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Primary Source: Bernie Sanders on What It Will Take for Democrats to Win in November

  • Valley News political columnist and news editor John Gregg in West Lebanon, N.H., on September 20, 2016. (Valley News - Geoff Hansen) Copyright Valley News. May not be reprinted or used online without permission. Send requests to Geoff Hansen

Published: 3/29/2018 12:16:37 AM
Modified: 3/29/2018 12:16:46 AM

U.S. Sen. Bernie Sanders, I-Vt., will be in the Upper Valley today, speaking to veterans as part of National Vietnam War Veterans Day, meeting with officials at the VA Medical Center, and then dropping by the Bugbee Senior Center, a familiar, friendly stop in his Vermont travels.

In a phone interview from Burlington on Wednesday, before President Donald Trump fired VA Secretary David Shulkin, Sanders talked about some recent accomplishments in the new federal budget and what Democrats need to do to regain control of Congress, and all but confirmed he is running for another term in November.

The 76-year-old Sanders, a member of the Senate Democratic leadership and ranking member of the Senate Budget Committee, said he had pushed to include a $480 million increase for the Social Security Administration, the first substantive increase in eight years in the operating budget for core administrative activities at Social Security.

Sanders said Vermont caseworkers had told him that Vermonters with disability claims faced “waiting times that were way, way too long” because of understaffing.

Sanders last week held a “town hall” on inequality that drew some 1.7 million live viewers, evidence that he continues to cultivate a grass-roots following across the country. Sanders said the forum, which included Massachusetts Sen. Elizabeth Warren, illustrated two messages that may help Democrats in the 2018 mid-term elections.

“The first message is that the American people want to understand why for 40 years the middle class of this country has been in decline, while at the same time an enormous amount of new income and wealth has gone to people on top,” he said.

“Part two is where do we go from here” in creating an economy that “works for the middle class,” he said.

Sanders said he made recent appearances on behalf of candidates in such red states as Iowa, Wisconsin, Michigan, Texas and Arizona, and that boosting voter turnout will be critical for Democrats’ chances.

“I will be working as hard as I can to increase voter turnout to support candidates who are prepared to fight for progressive issues like Medicare for all, raising the minimum wage to $15 an hour, pay equity for women, and transforming our energy system,” he said.

Whether or not Democrats can win back the House and Senate remains to be seen, though. “I think, if Democrats are smart and do the hard work that is necessary, that can occur,” Sanders said. “If not, it won’t. This is not a slam dunk.”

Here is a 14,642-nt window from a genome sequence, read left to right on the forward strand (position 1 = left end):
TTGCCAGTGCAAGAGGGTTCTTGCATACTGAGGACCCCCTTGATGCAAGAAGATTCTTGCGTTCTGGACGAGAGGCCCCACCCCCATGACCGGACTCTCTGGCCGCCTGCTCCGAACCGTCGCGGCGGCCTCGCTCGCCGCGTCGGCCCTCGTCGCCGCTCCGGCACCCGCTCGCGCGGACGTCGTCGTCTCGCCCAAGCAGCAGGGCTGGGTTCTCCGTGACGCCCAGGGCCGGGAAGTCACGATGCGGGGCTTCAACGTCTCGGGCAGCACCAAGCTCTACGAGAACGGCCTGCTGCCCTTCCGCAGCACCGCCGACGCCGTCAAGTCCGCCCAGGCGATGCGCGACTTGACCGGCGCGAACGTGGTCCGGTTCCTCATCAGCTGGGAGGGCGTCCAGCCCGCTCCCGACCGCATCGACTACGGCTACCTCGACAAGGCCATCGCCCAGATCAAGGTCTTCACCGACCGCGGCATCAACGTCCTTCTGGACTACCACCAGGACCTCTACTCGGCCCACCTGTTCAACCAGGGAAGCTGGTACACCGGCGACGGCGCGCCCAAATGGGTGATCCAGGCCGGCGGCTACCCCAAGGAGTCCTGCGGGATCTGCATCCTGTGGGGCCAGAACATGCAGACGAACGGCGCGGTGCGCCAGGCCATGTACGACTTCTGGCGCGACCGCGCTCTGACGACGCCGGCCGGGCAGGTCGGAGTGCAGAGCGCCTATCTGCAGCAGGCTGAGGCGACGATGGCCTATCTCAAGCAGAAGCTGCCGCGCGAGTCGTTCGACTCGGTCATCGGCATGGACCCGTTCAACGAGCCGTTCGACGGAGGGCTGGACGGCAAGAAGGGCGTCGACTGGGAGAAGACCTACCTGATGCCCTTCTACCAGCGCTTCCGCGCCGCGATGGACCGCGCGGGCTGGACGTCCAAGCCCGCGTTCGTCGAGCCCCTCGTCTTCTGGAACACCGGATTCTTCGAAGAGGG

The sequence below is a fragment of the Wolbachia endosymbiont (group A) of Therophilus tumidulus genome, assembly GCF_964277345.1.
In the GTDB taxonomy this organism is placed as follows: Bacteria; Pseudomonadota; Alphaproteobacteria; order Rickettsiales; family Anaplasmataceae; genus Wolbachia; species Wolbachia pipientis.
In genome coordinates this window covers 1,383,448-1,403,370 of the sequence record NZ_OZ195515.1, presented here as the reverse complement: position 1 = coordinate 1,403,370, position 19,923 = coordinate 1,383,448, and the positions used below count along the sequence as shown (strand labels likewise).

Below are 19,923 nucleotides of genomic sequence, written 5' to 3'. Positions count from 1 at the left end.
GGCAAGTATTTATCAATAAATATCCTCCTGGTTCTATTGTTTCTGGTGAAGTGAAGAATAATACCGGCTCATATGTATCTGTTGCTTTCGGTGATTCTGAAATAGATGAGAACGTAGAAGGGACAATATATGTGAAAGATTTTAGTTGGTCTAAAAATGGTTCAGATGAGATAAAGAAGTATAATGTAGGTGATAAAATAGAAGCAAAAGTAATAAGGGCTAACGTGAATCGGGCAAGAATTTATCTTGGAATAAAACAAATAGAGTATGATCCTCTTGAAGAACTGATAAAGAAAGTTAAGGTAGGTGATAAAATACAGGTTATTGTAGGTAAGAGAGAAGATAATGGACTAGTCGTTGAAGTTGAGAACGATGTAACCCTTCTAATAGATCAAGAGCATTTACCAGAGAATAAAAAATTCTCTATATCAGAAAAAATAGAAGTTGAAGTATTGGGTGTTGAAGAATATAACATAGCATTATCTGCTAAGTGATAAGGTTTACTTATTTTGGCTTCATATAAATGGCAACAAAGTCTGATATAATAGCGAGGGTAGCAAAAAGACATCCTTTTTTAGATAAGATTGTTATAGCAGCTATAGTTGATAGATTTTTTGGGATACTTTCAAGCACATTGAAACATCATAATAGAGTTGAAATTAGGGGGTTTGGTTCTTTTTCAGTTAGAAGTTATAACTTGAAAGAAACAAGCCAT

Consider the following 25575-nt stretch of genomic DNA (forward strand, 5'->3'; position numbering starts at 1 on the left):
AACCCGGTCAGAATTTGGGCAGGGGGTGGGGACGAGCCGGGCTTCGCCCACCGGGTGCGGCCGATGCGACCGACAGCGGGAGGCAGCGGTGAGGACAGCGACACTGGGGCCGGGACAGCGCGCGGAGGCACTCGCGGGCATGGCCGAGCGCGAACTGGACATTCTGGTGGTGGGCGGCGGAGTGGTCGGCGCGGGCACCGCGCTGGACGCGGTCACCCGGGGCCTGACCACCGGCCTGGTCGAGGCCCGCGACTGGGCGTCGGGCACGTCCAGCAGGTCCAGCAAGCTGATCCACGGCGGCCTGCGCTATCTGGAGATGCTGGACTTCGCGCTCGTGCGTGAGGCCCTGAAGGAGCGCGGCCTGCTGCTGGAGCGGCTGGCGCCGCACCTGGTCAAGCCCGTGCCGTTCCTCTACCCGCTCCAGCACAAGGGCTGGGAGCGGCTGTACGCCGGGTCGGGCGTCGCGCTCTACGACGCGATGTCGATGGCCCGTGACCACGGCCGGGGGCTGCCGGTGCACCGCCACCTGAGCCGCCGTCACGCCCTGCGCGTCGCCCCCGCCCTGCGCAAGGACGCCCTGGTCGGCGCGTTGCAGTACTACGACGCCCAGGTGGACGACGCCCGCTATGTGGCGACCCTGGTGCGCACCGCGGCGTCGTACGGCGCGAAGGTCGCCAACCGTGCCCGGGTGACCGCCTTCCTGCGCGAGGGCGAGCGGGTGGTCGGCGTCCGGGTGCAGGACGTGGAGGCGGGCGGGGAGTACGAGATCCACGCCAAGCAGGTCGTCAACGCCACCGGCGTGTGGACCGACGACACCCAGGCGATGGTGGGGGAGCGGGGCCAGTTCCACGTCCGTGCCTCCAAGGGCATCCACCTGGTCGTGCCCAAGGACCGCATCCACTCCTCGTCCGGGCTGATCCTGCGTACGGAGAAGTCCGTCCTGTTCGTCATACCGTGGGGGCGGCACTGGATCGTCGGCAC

Asked about the Trump administration’s plan to include a question about citizenship in the 2020 U.S. Census, Sanders said Trump has continually tried to “divide this country up” through targeting immigrants, including the so-called Dreamers.

“This is one of the ugliest aspects of the Trump administration, which is xenophobic, racist, sexist, homophobic, and that is how he hopes to win elections,” Sanders said.

Sanders said he approves of the gun safety legislation working its way through the Vermont Legislature, and strongly suggested he will be filing to run for a third term in the Senate.

“The filing deadline is at the end of May … and we’ll have a decision in four or five weeks that I don’t think will surprise people,” he said.

As for another race in the Twin States, Sanders will be keeping an interested eye out on the bid by his son, Claremont resident Levi Sanders, who has entered a crowded Democratic primary in New Hampshire’s First Congressional district — but don’t expect any father-son door-knocking in the primary.

“He is running very much on his own. My son is a very impressive person. He has spent his entire life working for low-income and working people … but this campaign is his idea, and he wants to win it on his own,” Bernie Sanders said.

Appearing in the Valley

A past — and possibly future — presidential candidate is headed this way. Former Maryland Gov. Martin O’Malley is slated to visit the Dartmouth campus on April 2 for a panel discussion on climate change and renewable energy.

O’Malley, who proved to be a bystander in the 2016 primary slugfest between Sanders and Hillary Clinton, will be the featured speaker the next day at the “politics and eggs” breakfast at the New Hampshire Institute of Politics at Saint Anselm College in Goffstown.

Meanwhile, former New York Mayor Rudy Giuliani is expected to be in Woodsville today, helping Cottage Hospital launch its new Athenahealth electronic medical record system. Giuliani has a business involved in corporate security.

And, get a load of this — 76-year-old Paul Bremer, the former administrator of the Coalition Provisional Authority in Iraq under President George W. Bush, now is spending some time as a ski instructor at Okemo Mountain Resort, according to a profile in

John P. Gregg can be reached at


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